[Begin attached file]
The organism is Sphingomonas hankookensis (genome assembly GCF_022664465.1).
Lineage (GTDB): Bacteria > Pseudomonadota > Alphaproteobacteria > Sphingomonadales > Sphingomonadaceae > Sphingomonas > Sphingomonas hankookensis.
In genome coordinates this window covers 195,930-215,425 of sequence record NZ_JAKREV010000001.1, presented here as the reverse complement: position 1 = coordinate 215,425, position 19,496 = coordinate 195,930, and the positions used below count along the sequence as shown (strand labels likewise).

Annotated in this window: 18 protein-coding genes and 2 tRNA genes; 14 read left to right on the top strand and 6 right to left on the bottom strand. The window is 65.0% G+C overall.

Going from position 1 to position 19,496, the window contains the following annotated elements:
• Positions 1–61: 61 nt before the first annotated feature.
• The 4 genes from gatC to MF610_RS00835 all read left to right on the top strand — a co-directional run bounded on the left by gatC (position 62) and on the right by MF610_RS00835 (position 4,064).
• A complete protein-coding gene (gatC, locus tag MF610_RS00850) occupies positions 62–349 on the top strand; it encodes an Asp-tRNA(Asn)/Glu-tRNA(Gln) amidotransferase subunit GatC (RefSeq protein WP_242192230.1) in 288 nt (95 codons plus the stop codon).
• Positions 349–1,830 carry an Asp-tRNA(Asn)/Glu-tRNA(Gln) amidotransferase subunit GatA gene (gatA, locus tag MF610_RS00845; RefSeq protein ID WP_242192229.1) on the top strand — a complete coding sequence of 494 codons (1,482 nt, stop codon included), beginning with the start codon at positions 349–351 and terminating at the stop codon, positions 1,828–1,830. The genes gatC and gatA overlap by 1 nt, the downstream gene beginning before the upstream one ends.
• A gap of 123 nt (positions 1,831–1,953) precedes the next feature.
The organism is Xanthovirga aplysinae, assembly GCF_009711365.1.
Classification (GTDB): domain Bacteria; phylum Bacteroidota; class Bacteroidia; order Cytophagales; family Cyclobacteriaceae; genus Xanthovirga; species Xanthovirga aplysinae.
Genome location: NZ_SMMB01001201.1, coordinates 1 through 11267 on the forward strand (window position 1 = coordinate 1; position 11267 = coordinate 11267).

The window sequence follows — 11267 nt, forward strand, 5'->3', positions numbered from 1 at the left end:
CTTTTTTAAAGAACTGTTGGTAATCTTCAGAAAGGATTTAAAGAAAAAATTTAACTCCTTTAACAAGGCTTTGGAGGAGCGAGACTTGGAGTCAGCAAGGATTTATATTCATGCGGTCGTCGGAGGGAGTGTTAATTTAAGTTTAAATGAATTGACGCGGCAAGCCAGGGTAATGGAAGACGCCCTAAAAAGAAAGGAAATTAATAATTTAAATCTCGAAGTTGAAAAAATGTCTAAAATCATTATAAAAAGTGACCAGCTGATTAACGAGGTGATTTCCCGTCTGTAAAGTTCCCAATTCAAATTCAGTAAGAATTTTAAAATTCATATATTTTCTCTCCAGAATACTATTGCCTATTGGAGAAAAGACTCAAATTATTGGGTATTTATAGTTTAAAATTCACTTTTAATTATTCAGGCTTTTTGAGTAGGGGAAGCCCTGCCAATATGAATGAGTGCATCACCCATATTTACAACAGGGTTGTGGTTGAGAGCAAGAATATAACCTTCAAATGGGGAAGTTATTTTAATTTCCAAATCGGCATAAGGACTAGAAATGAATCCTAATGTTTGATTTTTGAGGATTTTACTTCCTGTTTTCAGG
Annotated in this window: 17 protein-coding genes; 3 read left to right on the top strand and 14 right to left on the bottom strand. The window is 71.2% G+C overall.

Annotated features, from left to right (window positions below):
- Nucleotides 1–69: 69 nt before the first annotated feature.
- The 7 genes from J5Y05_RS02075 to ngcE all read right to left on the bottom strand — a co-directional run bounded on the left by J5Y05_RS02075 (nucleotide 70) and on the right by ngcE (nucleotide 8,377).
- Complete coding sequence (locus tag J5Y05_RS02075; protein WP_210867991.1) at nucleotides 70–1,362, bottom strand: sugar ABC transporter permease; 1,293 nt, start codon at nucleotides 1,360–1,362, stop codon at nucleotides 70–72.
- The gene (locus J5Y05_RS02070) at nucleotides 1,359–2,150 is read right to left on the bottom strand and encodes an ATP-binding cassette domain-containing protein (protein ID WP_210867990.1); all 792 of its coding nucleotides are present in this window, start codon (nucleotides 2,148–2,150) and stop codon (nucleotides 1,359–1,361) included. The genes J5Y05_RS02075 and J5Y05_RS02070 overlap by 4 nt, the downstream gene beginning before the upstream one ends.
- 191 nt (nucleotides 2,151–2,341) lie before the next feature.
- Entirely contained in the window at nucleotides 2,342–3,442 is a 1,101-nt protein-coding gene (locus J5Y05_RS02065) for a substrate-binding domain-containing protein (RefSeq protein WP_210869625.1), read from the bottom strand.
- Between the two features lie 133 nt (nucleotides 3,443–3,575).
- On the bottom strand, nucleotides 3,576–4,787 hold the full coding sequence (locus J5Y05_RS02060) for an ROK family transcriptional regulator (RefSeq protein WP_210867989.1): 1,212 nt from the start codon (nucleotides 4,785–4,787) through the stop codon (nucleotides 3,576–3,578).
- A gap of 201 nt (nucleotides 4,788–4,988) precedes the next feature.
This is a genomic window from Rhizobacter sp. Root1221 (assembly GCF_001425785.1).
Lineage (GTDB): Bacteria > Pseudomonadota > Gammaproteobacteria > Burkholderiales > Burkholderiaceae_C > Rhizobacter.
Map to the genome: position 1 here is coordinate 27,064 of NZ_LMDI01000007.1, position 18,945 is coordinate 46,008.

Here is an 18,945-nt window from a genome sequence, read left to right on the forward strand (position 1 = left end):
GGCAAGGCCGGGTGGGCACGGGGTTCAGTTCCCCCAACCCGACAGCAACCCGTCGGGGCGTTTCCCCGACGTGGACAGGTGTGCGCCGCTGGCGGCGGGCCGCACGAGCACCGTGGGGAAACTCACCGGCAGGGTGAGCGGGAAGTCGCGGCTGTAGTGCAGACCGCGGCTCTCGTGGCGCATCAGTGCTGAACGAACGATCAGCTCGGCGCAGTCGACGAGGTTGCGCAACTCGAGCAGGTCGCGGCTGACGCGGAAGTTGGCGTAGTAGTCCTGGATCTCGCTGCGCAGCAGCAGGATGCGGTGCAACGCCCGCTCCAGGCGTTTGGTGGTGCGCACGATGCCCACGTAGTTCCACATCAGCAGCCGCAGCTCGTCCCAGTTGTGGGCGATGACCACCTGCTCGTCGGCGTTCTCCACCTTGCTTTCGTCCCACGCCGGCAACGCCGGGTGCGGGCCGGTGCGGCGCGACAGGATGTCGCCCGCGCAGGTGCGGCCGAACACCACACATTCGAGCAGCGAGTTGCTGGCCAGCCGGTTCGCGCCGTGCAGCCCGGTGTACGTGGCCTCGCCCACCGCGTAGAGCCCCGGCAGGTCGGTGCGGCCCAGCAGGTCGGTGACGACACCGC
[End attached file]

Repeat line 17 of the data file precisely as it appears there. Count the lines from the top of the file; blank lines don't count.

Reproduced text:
Annotated features, from left to right (window positions below):